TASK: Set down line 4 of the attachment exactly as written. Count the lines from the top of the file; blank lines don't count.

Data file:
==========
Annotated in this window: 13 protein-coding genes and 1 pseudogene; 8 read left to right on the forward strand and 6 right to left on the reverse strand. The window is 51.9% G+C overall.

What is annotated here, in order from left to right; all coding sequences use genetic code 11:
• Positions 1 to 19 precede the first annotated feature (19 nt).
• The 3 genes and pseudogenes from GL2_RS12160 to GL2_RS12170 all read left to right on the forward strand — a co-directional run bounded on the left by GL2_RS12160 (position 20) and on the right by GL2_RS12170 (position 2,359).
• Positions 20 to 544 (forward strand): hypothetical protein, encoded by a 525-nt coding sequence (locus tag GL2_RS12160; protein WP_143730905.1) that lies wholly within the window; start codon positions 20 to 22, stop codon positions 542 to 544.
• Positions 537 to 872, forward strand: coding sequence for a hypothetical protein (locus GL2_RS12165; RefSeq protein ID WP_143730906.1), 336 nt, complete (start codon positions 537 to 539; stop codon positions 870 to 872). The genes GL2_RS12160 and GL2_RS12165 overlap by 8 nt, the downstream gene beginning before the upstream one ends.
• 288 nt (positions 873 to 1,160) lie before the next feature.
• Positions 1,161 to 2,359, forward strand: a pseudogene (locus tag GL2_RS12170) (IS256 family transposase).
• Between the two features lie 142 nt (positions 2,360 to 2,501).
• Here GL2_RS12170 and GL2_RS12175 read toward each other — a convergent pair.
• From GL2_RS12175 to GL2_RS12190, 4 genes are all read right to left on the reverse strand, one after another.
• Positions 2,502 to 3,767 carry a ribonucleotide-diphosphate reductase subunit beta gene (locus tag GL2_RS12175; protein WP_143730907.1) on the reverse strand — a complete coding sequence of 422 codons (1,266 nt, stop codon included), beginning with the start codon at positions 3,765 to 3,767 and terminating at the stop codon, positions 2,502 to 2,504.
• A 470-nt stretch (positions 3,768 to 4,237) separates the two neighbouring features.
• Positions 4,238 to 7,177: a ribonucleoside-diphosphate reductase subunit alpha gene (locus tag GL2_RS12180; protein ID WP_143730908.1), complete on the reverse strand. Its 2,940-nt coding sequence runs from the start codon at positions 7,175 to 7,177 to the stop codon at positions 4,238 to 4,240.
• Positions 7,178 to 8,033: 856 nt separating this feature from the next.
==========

• The 3 genes and pseudogenes from GL2_RS12160 to GL2_RS12170 all read left to right on the forward strand — a co-directional run bounded on the left by GL2_RS12160 (position 20) and on the right by GL2_RS12170 (position 2,359).